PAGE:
Lawyer Jonathan Harker (Fred Williams) arrives in Eastern Europe seeking to assist a local nobleman, one Count Dracula (Christopher Lee), with finding a property in London as he is planning to move abroad. But when he mentions where he is heading to a fellow traveller, the reaction he receives is troubling, and that continues when he reaches the inn near Dracula's castle: the innkeeper treats him as if he were a doomed soul, and his wife stops Harker on the stairs that night to tell him that as tonight is St. George's night, he would be deeply unwise to head off to that place...
We know very well why that is, but the locals are oddly reluctant to offer any more advice, possibly because they want rid of the Count from their neighbourhood pronto, though that doesn't quite explain why they're on the brink of warning Harker away from the territory once and for all. But this was a Jess Franco film, and you had to expect some degree of illogicality even if producer Harry Alan Towers made the claim this verson was the most faithful to Bram Stoker's original to date (it's not as if many were going to check in 1970 whether this was indeed the case). For a while, it looked as if Towers had a point, but then the stuffed animals arrived.
Actually before that there were deviations from the text, but there was a lot here which represented a conscious attempt to stick to the classic horror novel, it was just that the money to make a lavishly mounted version as it really needed was lacking. This left a sparse appearance, poor special effects and a strange, remote atmosphere which lacked the full-blooded passion such a tale required, but for Franco fans demonstrated his own particular way with a chiller yarn. Meaning his roving camera was to the fore, zooming into faces, panning across rooms, getting distracted by something halfway through a scene, and generally doing little to hide the lack of budget which seemed mostly to have gone on securing the cast.
Lee famously said he was only interested in returning to the role which made him famous if it was entirely drawn from Stoker, but the results were not really much better than the Hammer he made around the same time, Scars of Dracula, if in a more Continental style. Certainly it was a coup to get his services in the middle of Hammer outings in this part, but in effect it couldn't avoid the way that in the novel, the Count doesn't actually have the starring role in spite of being the character the rest are talking about from page one to the grand finale. Other places where Franco and Towers got it right were in the talent they found for Renfield, the insect-eating maniac who has a connection with the vampire, and Van Helsing, the elderly professor who knows all too well the way to scupper the Count's plans.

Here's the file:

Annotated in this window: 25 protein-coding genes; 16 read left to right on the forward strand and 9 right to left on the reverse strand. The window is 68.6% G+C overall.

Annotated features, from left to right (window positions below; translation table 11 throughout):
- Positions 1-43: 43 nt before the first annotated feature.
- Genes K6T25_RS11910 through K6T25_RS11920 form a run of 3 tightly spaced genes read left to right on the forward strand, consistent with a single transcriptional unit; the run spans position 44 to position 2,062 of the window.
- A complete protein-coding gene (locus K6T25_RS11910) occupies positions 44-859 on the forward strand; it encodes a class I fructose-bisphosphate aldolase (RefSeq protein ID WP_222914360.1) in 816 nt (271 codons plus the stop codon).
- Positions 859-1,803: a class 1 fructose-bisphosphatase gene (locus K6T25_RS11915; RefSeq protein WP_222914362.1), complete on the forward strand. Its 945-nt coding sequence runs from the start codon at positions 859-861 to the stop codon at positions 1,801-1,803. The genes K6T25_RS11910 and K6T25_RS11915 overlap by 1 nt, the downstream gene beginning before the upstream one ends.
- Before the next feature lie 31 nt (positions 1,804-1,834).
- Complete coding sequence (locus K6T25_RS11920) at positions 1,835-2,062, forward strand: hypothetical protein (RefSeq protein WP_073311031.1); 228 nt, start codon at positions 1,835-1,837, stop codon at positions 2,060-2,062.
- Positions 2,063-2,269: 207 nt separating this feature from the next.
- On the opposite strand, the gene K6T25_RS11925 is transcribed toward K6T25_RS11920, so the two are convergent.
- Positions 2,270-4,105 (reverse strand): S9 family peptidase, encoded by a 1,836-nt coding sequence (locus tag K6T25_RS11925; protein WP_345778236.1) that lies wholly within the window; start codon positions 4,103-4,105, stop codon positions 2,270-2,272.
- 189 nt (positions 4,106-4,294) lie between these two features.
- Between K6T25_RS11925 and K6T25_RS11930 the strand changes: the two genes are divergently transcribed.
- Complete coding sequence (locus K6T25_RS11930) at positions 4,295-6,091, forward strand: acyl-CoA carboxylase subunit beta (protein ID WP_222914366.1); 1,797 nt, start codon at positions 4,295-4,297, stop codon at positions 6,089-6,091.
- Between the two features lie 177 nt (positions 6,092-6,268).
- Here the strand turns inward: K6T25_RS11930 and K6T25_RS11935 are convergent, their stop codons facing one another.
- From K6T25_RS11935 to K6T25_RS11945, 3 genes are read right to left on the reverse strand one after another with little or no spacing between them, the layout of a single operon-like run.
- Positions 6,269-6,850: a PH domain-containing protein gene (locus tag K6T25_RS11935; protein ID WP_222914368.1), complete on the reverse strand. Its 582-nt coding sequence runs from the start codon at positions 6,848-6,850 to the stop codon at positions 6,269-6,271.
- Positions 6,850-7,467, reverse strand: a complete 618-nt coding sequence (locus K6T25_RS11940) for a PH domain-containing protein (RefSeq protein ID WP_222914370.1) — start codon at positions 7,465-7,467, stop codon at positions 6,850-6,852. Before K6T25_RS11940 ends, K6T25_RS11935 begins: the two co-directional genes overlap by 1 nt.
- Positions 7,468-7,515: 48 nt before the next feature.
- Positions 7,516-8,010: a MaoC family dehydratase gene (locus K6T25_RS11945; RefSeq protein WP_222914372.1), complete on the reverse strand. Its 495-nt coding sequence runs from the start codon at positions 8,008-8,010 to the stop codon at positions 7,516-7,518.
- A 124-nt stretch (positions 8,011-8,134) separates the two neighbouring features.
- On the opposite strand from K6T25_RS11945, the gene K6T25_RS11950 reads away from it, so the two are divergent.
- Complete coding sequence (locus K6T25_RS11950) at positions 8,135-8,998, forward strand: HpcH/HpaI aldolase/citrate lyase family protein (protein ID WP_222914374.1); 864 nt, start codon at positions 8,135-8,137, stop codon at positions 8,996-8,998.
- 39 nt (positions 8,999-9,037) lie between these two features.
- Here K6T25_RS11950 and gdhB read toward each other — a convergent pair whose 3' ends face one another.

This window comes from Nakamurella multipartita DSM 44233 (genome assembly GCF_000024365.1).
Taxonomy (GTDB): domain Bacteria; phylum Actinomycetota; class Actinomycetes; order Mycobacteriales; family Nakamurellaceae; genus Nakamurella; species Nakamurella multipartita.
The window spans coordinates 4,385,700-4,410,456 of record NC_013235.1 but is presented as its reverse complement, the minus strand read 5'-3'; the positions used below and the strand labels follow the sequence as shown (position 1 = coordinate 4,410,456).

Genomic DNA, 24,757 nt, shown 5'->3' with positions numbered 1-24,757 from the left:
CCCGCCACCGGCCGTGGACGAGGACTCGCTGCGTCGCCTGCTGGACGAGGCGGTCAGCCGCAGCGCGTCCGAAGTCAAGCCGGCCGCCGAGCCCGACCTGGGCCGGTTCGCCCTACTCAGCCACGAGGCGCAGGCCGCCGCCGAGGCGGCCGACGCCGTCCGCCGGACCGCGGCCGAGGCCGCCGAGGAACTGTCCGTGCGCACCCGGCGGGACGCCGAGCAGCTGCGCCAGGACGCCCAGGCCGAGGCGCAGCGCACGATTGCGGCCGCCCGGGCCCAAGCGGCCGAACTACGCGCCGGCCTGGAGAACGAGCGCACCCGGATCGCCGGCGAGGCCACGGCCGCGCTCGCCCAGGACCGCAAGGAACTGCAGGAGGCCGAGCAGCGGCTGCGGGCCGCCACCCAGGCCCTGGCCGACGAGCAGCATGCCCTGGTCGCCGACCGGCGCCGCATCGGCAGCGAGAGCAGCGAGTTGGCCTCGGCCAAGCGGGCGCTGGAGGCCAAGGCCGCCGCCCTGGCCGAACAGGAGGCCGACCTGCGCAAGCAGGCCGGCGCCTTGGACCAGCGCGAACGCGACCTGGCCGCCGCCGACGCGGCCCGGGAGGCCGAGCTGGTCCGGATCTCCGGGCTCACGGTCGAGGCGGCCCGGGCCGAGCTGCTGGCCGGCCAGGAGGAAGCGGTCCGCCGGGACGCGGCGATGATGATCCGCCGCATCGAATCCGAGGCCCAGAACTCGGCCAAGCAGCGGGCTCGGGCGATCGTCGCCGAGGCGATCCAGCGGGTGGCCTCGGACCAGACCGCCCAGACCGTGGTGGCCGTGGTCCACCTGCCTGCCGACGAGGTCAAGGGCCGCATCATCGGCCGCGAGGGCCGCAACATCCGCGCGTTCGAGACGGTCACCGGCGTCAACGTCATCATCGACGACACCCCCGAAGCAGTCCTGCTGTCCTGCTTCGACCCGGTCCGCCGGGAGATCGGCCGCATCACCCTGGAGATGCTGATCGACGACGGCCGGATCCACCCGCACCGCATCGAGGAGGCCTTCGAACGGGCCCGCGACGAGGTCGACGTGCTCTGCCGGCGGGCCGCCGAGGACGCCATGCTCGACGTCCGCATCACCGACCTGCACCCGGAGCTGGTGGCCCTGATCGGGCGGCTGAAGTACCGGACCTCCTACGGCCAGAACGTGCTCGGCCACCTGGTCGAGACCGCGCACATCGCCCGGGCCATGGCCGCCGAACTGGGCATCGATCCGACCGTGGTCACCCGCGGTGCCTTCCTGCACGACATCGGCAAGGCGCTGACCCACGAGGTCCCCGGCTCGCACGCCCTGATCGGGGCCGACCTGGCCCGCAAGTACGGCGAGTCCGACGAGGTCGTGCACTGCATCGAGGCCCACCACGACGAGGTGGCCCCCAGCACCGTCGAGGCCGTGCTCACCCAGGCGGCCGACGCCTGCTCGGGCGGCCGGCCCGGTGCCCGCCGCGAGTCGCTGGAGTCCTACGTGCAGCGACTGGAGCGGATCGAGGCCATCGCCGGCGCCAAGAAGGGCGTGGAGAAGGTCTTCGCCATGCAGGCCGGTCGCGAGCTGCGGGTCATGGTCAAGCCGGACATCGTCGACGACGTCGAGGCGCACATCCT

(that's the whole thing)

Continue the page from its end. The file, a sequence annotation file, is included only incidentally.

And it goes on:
Klaus Kinski was Renfield, and by some accounts was so into his character that he actually ate flies on camera, and that is the way it appeared: you couldn't have asked for a better fit, even though he never speaks a word so Stoker's great dialogue for the lunatic was missing. As for Van Helsing, Herbert Lom did well to offer the production much-needed dignity when Lee, with whom he never shared a scene, was not onscreen, and if Maria Rohm, wife of Towers, and Soledad Miranda, then-partner of Franco (although soon to be tragically killed), were not too surprising additions to the cast as Mina and Lucy respectively, they did loosely look the part despite being underused, and perhaps miscast anyway. If you were a stickler for detail, then this might prove frustrating when it gets so close to the original then either cannot present itself with the necessary aplomb, or goes off the rails when Franco opted for his own "improvements". It had that atmosphere peculiar to his productions, but was a rather anaemic in effect. Music by Bruno Nicolai, heavy on the zither.
Legendary director of predominantly sex-and-horror-based material, Spanish-born Jesus Franco had as many as 200 directing credits to his name. Trained initially as a musician before studying film at the Sorbonne in Paris, Franco began directing in the late 50s. By using the same actors, sets and locations on many films, Franco has maintained an astonishing workrate, and while the quality of his work has sometimes suffered because of this, films such as Virgin Amongst the Living dead, Eugenie, Succubus and She Killed in Ecstasy remain distinctive slices of 60s/70s art-trash.
Most of his films have been released in multiple versions with wildly differing titles, while Franco himself has directed under a bewildering number of pseudonyms. Actors who have regularly appeared in his films include Klaus Kinski, Christopher Lee and wife Lina Romay; fans should also look out for his name on the credits of Orson Welles' Chimes of Midnight, on which he worked as assistant director.